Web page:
Although Nigel Farage, leader of the UK Independence Party (IKIP), said after the Brexit, “The euroskeptic genie is out of the bottle and it will now not be put back… EU’s dead,” he also offered the European Parliament a “sensible tariff free deal” on Tuesday that, he said, would be good for EU residents.
After two rough trading days on stock markets around the world, every global stock markets opened higher on June 28, as it is becoming clear that the British revolt against the EU was not a revolt against world trade.
In the hours following the June 23 Brexit vote, the pro-EU establishment demanded that the United Kingdom pay a punitive economic price for having the audacity to threaten the EU’s viability. According to EU President Martin Schulz: “The British have violated the rules. It is not the EU philosophy that the crowd can decide its fate.”
Boos and jeers welcomed Farage’s Tuesday speech, on the first meeting of the European Parliament in Brussels since the Brexit. He reminded representatives from the 28 member states that although they had once laughed at his quest for the UK to leave the EU for a decade, “You’re not laughing now, are you!”
He added: “The reason you’re so upset, the reason you’re so angry, the reason you’re not laughing is simple — you as a political project are in denial.”
Farage went on to offer a positive new trade relationship:
But if we moved to a position that tariffs were reintroduced on products like motor cars, then hundreds of thousands of German workers would risk losing their jobs.
So why don’t we just be pragmatic, grown-up, sensible, realistic, and let’s cut between us a sensible tariff free deal. And thereafter, recognize that the United Kingdom will be your friend. That we will trade with you, we will cooperate with you, and we will be your best friends in the world.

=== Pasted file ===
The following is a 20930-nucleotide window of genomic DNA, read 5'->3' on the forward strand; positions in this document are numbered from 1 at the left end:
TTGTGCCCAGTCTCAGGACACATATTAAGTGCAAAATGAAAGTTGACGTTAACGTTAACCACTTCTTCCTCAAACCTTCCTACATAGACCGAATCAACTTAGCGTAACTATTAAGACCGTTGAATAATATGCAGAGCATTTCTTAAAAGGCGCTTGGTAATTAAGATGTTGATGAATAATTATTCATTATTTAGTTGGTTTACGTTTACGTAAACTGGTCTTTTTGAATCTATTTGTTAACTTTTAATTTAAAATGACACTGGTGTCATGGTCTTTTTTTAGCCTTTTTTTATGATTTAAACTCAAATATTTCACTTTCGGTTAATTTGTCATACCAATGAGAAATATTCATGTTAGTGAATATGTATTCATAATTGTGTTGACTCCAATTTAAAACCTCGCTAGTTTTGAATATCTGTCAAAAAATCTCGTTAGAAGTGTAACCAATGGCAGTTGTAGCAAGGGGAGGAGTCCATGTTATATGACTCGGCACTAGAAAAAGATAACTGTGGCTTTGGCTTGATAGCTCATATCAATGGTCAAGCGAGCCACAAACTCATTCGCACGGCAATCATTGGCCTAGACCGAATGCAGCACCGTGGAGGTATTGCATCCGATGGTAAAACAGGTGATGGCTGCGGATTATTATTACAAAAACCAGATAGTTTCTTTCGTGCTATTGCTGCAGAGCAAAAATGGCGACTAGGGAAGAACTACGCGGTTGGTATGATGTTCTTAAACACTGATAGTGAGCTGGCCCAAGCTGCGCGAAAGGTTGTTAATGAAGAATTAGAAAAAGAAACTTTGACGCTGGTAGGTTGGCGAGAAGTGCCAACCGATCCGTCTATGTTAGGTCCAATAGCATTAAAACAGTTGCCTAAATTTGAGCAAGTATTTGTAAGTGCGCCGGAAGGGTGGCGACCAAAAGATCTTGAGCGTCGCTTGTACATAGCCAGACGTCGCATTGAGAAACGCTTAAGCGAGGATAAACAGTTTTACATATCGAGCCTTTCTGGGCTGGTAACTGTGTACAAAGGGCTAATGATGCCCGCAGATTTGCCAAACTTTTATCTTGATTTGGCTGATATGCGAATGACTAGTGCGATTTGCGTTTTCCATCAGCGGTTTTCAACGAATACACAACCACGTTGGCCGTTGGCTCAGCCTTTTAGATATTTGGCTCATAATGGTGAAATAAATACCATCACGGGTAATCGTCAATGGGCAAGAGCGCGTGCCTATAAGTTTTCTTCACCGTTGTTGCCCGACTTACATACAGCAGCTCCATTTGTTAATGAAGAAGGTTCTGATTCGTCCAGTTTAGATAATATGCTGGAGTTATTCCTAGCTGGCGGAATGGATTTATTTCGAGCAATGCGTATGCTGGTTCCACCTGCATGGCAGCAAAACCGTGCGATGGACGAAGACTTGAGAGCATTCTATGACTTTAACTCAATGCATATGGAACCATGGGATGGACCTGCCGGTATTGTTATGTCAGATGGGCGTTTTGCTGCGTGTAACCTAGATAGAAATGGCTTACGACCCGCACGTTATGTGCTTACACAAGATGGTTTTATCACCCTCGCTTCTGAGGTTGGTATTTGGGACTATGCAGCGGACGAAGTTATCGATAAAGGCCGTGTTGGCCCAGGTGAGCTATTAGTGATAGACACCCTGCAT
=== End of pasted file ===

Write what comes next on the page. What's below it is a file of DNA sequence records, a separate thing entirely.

Europe and the United Kingdom had already created a tariff-free-trade-zone across the western continent by the 1980s, through the European Economic Community and the European Trade Association. The EU was created in 1993, shortly after the collapse of the Soviet Union, to pursue wider influence as an economic, diplomatic, and quasi-political bloc.
The continued expansion of the EU to include the Central European nations in 2004, and the effort to recruit Russia’s historic rivals, Turkey and the Ukraine, offered no trade advantages for EU citizens — but cause for Russia to feel threatened, or at least claim that it was.
Mikhail Gorbachev, the last leader of the Soviet Union, famously said in 2007, on the eve of the bankruptcy of Lehman Brothers and the Great Recession: “The most puzzling development in politics during the last decade is the apparent determination of Western European leaders to re-create the Soviet Union in Western Europe.”
The EU elites’ self-serving mantra about the “inevitability” of the free movement of capital, people and goods to produce trickle-down economic benefits for workers is really just a clever spin on Karl Marx’s fraudulent claims in the Communist Manifesto that the bourgeoisie’s “fall and the victory of the proletariat are equally inevitable” to ushering in a “Workers’ Paradise.”